Wolfgang Wiebach's Light Musings on Heavy Subjects

    So, who giveth and taketh away?

     It appears that nowadays the major happenings in our personal receiving and shipping department are not caused by a singular higher being, otherwise known as the Good Lord, but by higher beings in the plural, better known as Big Business. In the hope to get the bad news over with, let's look first at a few goodies that have been taken away.
     There are believable reports that at one time a piece of lumber called a "2 by 4" actually measured 2 inches by 4 inches. In one fell swoop, the lumber industry took away a cool 35% of the volume by making these pieces 1.5" by 3.5". This kept the timber barons happy for some time, but not any longer: now there are more 32nds being chiseled away. The thickness of wooden boards is shrinking in the same manner.
     Since no particular outcry was raised by the consumers, this grand strategy was quickly adopted by many other branches of Big Business. One of the most recent examples has hit us ice cream lovers: in case you didn't notice, the standard half-gallon package just shrank to something like 1.75 quarts. Chiseling, always chiseling

    It wasn't too long ago that a person selected a TV set for the living room with a nice wooden cabinet as a matter of course. For the last decade or so, you could have any cabinet as long as it is black plastic. It gives your living room a real homey look, doesn't it? Who were the first people who bought a large TV in a black plastic housing? The dealers should have been left sitting on their black plastic TVs until they rotted in hell!
     The makers of loudspeakers took the hint, and all those pretty speaker cabinets of walnut, teak, oak, birch gave way to ... you know what. Again, who were the first cheapskates who purchased them?
     How can it happen that a trickle of bad merchandise can swell to a flood that completely flushes away the good stuff?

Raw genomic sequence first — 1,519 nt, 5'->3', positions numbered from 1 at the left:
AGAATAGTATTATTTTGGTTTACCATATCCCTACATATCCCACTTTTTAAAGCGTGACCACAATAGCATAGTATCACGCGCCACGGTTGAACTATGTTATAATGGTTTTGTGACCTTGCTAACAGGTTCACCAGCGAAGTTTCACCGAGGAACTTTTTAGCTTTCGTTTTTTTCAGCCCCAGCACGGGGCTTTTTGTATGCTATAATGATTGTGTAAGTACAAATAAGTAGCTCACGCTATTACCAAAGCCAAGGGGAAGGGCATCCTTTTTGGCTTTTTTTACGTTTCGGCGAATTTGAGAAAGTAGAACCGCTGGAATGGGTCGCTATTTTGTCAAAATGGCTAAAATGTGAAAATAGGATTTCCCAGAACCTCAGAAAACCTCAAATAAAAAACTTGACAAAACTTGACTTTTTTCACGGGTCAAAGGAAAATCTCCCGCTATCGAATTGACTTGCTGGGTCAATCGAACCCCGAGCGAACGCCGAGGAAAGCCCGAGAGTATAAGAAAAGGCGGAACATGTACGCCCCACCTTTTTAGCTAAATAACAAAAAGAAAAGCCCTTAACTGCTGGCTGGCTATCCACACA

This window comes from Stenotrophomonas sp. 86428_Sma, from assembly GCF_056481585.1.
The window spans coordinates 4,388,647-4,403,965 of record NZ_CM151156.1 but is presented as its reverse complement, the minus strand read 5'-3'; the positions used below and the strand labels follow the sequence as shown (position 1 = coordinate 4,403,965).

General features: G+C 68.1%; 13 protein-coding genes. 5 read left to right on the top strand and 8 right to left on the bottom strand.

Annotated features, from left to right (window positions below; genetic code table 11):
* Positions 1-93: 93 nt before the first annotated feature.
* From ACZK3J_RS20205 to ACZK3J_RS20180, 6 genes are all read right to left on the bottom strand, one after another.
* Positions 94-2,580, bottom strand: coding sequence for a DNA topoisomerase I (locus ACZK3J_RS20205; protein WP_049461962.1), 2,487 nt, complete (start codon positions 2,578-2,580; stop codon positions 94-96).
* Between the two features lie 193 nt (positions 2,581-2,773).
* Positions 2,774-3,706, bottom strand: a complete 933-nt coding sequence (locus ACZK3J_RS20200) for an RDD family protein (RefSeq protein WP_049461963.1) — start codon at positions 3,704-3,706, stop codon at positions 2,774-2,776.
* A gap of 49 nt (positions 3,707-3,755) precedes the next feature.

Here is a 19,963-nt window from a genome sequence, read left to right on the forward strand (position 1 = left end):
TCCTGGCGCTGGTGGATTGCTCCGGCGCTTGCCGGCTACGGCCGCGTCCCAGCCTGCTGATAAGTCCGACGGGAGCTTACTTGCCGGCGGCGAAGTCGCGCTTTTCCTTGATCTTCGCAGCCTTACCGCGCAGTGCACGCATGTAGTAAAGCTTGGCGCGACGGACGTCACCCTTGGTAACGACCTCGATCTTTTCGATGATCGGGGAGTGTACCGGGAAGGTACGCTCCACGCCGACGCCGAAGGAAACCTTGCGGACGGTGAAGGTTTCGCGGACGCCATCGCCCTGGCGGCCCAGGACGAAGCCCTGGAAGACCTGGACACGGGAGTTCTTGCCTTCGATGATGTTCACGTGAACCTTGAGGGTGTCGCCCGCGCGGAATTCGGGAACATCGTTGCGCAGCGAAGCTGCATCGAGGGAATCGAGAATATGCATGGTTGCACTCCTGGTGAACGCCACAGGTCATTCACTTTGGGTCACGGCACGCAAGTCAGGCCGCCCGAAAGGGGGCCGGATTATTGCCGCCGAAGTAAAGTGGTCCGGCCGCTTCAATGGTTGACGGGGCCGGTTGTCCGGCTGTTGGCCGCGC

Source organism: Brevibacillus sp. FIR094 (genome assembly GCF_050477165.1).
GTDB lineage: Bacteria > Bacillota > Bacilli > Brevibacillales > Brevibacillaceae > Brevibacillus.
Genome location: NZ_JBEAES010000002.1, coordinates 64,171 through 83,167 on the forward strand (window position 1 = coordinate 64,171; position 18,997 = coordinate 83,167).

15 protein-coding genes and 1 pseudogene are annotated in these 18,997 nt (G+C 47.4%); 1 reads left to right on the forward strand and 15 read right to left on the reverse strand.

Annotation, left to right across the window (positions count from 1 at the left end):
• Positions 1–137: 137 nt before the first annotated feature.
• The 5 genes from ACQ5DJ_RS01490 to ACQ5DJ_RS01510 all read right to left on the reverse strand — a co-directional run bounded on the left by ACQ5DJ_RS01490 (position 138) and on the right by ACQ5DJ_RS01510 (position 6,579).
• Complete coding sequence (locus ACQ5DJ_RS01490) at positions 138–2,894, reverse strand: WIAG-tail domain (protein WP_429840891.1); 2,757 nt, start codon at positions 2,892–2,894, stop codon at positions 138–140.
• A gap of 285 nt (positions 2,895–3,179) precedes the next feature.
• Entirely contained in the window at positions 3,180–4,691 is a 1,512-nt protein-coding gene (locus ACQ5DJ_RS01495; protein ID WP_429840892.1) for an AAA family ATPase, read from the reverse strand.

Speaking of TV sets, it used to be that even the cheapest model for the kitchen had an external, permanently visible channel number display. Now, even the most extravagant, wall-size, plasma-screen, high-definition TV does not show you the selected channel in a continuously visible way.Why not? Because it would have cost the manufacturer another two bucks. And in the oriental "monkey-see, monkey-do" way, if Japan won't install it, neither will Korea, and certainly not China.
     Of course, the TV stations were just itching to display their moniker on-screen all the time; and when the channel indicators were gone, they felt that they had a halfway valid excuse to do it. Even PBS chimed in. It increases the artistic enjoyment of the program tremendously, doesn't it.
     Does anyone remember that the first VCRs too all had channel number indicators? Naturally the early cable-TV converters? Now you can stare all you want at the blank box of your Tivo recorder, your satellite receiver, it won't tell you anything. Aren't we supposed to live in the information age? How about some basic and readily available information on the channel I'm watching?
     American manufacturers of more pedestrian hardware didn't catch on quite as quickly, but they sure have now.
Take your basic, push-type rotary lawn mower. In the sea of black plastic we're living, you may have overlooked that the grass discharge chute is no sheet metal any longer. But did anyone notice that the darn things don't have a speed control anymore? Even if you are just going over a few half-dead weeds, or are pushing the thing along the driveway, you can't cut down the RPMs. You and your neighbors are cursed to listen to the full glorious racket forever. Of course, a speed control lever might cost a buck or two, which would curtail the manufacturer's profit in an unacceptable way.